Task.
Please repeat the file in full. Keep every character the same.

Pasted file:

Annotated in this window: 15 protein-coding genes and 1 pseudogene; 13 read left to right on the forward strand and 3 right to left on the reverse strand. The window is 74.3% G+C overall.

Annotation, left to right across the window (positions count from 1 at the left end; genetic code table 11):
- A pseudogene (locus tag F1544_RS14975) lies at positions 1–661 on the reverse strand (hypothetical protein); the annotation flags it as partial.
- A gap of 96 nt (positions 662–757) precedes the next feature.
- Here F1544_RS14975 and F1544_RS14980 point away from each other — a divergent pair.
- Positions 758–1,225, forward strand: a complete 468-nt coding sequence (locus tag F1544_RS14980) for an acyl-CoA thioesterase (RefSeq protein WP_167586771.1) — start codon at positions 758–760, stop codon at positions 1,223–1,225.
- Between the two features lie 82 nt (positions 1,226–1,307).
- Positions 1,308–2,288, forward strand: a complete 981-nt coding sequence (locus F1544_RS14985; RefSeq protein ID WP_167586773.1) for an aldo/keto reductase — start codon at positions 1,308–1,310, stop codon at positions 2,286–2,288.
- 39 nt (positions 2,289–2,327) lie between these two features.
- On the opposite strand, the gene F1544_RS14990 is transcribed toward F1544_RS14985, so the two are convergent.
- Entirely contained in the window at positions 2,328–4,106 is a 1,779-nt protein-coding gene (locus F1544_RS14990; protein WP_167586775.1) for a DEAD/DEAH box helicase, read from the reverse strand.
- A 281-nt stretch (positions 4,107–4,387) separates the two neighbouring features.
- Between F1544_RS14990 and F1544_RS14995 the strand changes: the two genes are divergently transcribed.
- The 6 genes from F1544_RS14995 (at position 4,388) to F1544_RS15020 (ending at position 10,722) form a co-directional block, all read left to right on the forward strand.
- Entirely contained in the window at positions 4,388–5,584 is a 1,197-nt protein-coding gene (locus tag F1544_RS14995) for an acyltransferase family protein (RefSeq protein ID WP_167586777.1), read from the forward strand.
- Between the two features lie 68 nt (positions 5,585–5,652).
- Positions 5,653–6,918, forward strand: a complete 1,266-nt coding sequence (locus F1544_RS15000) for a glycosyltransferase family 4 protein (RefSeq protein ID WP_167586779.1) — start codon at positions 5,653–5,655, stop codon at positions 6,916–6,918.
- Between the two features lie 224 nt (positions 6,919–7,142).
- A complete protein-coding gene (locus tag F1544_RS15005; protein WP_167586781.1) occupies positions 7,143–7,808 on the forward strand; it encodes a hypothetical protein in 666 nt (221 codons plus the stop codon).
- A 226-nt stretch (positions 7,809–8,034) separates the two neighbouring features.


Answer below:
Annotated in this window: 15 protein-coding genes and 1 pseudogene; 13 read left to right on the forward strand and 3 right to left on the reverse strand. The window is 74.3% G+C overall.

Annotation, left to right across the window (positions count from 1 at the left end; genetic code table 11):
- A pseudogene (locus tag F1544_RS14975) lies at positions 1–661 on the reverse strand (hypothetical protein); the annotation flags it as partial.
- A gap of 96 nt (positions 662–757) precedes the next feature.
- Here F1544_RS14975 and F1544_RS14980 point away from each other — a divergent pair.
- Positions 758–1,225, forward strand: a complete 468-nt coding sequence (locus tag F1544_RS14980) for an acyl-CoA thioesterase (RefSeq protein WP_167586771.1) — start codon at positions 758–760, stop codon at positions 1,223–1,225.
- Between the two features lie 82 nt (positions 1,226–1,307).
- Positions 1,308–2,288, forward strand: a complete 981-nt coding sequence (locus F1544_RS14985; RefSeq protein ID WP_167586773.1) for an aldo/keto reductase — start codon at positions 1,308–1,310, stop codon at positions 2,286–2,288.
- 39 nt (positions 2,289–2,327) lie between these two features.
- On the opposite strand, the gene F1544_RS14990 is transcribed toward F1544_RS14985, so the two are convergent.
- Entirely contained in the window at positions 2,328–4,106 is a 1,779-nt protein-coding gene (locus F1544_RS14990; protein WP_167586775.1) for a DEAD/DEAH box helicase, read from the reverse strand.
- A 281-nt stretch (positions 4,107–4,387) separates the two neighbouring features.
- Between F1544_RS14990 and F1544_RS14995 the strand changes: the two genes are divergently transcribed.
- The 6 genes from F1544_RS14995 (at position 4,388) to F1544_RS15020 (ending at position 10,722) form a co-directional block, all read left to right on the forward strand.
- Entirely contained in the window at positions 4,388–5,584 is a 1,197-nt protein-coding gene (locus tag F1544_RS14995) for an acyltransferase family protein (RefSeq protein ID WP_167586777.1), read from the forward strand.
- Between the two features lie 68 nt (positions 5,585–5,652).
- Positions 5,653–6,918, forward strand: a complete 1,266-nt coding sequence (locus F1544_RS15000) for a glycosyltransferase family 4 protein (RefSeq protein ID WP_167586779.1) — start codon at positions 5,653–5,655, stop codon at positions 6,916–6,918.
- Between the two features lie 224 nt (positions 6,919–7,142).
- A complete protein-coding gene (locus tag F1544_RS15005; protein WP_167586781.1) occupies positions 7,143–7,808 on the forward strand; it encodes a hypothetical protein in 666 nt (221 codons plus the stop codon).
- A 226-nt stretch (positions 7,809–8,034) separates the two neighbouring features.